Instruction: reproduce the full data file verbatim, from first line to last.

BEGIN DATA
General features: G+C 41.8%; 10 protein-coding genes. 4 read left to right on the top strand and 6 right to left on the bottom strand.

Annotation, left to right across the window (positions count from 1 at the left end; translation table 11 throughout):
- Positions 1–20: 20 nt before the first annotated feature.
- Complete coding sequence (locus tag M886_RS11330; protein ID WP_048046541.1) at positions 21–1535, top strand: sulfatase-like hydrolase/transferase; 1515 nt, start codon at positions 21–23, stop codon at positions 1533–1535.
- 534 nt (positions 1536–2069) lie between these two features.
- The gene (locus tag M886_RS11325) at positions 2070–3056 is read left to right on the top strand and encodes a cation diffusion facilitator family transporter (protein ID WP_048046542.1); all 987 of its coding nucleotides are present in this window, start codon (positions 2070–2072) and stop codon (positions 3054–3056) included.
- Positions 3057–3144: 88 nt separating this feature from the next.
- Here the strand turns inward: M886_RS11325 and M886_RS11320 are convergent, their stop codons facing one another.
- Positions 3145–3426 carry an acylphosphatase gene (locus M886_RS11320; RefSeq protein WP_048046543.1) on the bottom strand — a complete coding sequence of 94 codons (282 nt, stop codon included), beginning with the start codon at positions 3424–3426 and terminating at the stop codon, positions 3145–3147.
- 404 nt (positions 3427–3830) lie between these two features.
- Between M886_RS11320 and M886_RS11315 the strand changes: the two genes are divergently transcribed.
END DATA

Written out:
General features: G+C 41.8%; 10 protein-coding genes. 4 read left to right on the top strand and 6 right to left on the bottom strand.

Annotation, left to right across the window (positions count from 1 at the left end; translation table 11 throughout):
- Positions 1–20: 20 nt before the first annotated feature.
- Complete coding sequence (locus tag M886_RS11330; protein ID WP_048046541.1) at positions 21–1535, top strand: sulfatase-like hydrolase/transferase; 1515 nt, start codon at positions 21–23, stop codon at positions 1533–1535.
- 534 nt (positions 1536–2069) lie between these two features.
- The gene (locus tag M886_RS11325) at positions 2070–3056 is read left to right on the top strand and encodes a cation diffusion facilitator family transporter (protein ID WP_048046542.1); all 987 of its coding nucleotides are present in this window, start codon (positions 2070–2072) and stop codon (positions 3054–3056) included.
- Positions 3057–3144: 88 nt separating this feature from the next.
- Here the strand turns inward: M886_RS11325 and M886_RS11320 are convergent, their stop codons facing one another.
- Positions 3145–3426 carry an acylphosphatase gene (locus M886_RS11320; RefSeq protein WP_048046543.1) on the bottom strand — a complete coding sequence of 94 codons (282 nt, stop codon included), beginning with the start codon at positions 3424–3426 and terminating at the stop codon, positions 3145–3147.
- 404 nt (positions 3427–3830) lie between these two features.
- Between M886_RS11320 and M886_RS11315 the strand changes: the two genes are divergently transcribed.